Kasper: Was that your first bulletin?

Moulton: I think it was probably my first bulletin.

Kasper: Or a hot bulletin?

Moulton: Well, I'm not sure it was that hot, but it was a bulletin anyway. And you know I really had luck that day because the Associated Press man who had covered the hearings and knew all about it and everything, and he might have gotten in ahead of me, I don't know, but he would have been real—it would have been important, in other words, for me to get there and get ahead of him, if possible, or at least be equal with him. Well, he had the day off that day. [Laughter.]

Kasper: What luck!

Moulton: Yes. Of course, the AP sent somebody, had somebody working there, but it was a girl, who turned out to be a good friend of mine later, but she hadn't covered it or anything, so she was at a terrible disadvantage. I really felt sorry for her, but I couldn't help her. [Laughter.] So, anyway, I got that story out. Then, of course, there was somebody in the office on the night desk who did the night story. I went in and tried to help him. Then I had to do an overnight story for the next day's early papers. And that was my first real story.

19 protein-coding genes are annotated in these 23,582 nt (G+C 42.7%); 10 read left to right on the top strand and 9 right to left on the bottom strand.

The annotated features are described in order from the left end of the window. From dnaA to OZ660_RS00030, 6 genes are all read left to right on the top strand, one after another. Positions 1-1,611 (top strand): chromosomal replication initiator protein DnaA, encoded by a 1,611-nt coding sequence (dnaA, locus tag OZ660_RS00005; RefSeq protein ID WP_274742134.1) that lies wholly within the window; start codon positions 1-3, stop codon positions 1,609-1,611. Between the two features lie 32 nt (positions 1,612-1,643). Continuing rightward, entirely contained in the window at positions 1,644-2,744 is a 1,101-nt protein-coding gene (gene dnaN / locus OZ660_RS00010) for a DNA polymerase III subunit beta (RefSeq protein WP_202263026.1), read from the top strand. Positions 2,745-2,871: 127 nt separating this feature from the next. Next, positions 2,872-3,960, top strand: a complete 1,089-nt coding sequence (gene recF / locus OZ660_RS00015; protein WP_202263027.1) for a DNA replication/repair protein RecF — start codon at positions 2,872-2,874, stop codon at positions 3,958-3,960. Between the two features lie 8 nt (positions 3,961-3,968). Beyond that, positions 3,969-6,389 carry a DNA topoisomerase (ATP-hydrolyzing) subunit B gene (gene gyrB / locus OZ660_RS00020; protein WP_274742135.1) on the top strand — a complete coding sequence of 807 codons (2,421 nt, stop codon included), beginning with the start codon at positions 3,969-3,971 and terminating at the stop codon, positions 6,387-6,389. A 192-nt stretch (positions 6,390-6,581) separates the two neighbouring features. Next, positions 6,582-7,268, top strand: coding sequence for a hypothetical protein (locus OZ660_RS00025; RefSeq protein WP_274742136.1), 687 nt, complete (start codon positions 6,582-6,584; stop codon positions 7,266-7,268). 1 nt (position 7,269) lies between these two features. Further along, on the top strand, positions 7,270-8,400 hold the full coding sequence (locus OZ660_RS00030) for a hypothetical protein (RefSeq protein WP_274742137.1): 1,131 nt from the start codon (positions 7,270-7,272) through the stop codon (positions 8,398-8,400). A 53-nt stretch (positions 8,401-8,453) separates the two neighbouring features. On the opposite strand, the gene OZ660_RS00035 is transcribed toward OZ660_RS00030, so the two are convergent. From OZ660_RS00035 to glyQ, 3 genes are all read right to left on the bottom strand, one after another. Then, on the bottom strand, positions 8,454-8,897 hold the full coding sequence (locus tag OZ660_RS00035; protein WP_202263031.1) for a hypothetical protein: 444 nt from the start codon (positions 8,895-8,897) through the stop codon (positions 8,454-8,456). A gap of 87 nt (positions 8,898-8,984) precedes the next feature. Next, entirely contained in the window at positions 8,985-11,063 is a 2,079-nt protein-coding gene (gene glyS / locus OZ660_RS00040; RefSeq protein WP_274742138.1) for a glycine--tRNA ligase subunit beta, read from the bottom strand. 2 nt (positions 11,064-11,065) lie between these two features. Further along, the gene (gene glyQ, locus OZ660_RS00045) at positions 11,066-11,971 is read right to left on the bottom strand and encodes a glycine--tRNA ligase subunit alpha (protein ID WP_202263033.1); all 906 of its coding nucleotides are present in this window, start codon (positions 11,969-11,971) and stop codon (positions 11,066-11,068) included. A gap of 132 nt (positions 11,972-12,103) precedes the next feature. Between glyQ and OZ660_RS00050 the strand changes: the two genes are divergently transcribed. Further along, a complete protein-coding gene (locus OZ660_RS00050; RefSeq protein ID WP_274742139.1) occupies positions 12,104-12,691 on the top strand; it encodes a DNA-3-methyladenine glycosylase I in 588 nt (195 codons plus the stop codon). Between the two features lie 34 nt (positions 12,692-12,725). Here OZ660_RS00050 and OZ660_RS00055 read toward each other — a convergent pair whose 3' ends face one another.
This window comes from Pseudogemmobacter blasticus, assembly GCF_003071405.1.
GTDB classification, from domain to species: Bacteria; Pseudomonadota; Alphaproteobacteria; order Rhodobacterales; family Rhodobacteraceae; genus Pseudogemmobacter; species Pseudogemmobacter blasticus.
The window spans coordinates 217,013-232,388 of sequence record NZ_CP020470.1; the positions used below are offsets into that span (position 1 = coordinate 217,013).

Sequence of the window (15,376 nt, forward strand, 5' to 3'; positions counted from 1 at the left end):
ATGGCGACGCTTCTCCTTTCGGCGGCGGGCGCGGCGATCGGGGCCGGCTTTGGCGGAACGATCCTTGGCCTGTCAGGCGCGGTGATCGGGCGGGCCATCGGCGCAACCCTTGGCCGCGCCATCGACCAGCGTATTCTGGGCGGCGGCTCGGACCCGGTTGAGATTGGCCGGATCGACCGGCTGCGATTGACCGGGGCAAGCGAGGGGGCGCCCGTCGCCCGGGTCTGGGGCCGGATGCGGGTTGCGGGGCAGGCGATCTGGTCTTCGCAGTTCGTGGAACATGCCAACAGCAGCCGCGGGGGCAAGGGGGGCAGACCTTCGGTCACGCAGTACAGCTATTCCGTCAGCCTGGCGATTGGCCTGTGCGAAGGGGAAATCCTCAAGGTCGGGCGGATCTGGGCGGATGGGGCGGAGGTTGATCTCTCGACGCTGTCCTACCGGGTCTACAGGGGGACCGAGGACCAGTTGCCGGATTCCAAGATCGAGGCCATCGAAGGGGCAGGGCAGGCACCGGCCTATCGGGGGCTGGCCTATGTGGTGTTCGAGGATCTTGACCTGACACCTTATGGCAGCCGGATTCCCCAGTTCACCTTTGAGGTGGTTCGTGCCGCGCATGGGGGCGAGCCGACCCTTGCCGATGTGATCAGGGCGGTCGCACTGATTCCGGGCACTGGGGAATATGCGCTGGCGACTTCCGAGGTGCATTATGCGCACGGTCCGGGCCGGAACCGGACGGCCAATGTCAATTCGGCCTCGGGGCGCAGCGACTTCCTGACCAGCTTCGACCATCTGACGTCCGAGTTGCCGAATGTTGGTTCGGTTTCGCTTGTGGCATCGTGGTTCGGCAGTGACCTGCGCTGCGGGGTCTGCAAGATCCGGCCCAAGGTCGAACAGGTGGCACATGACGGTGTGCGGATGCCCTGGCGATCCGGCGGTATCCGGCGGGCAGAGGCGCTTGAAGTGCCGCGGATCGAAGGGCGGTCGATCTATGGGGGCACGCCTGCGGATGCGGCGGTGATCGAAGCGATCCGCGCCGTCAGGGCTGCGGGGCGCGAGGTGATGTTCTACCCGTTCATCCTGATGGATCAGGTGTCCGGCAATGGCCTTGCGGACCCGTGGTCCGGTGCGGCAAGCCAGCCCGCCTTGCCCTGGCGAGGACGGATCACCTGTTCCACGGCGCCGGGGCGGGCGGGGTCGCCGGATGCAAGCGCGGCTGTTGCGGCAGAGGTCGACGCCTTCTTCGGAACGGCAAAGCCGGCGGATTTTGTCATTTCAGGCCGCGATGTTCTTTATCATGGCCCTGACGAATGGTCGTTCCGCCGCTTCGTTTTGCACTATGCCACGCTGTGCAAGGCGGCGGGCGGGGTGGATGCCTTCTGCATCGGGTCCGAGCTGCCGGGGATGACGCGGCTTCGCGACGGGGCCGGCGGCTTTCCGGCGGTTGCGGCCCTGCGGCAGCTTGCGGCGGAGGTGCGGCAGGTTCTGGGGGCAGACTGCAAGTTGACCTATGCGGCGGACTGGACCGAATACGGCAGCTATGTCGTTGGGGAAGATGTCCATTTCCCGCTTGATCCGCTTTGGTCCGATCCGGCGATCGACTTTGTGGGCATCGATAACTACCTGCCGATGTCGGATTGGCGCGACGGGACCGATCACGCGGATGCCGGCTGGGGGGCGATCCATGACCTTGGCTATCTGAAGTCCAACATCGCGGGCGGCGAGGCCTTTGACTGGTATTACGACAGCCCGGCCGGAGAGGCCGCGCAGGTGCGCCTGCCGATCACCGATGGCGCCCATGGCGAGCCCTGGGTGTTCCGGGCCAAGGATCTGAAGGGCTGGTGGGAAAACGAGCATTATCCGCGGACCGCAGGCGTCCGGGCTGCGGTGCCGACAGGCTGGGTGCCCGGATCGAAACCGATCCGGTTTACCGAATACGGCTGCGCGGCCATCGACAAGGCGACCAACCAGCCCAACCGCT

Kasper: As a reporter.

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Moulton: As a reporter—that amounted to anything. I had done a lot before that, but it was just stuff. It got on the wire, but I mean, it wasn't anything—

Kasper: It wasn't as big a decision as this was.

Moulton: No.

Kasper: In order to meet the high time standards that the UP sets for its reporters, had you kept up with this issue of the southern freight rates while you'd been at the ICC?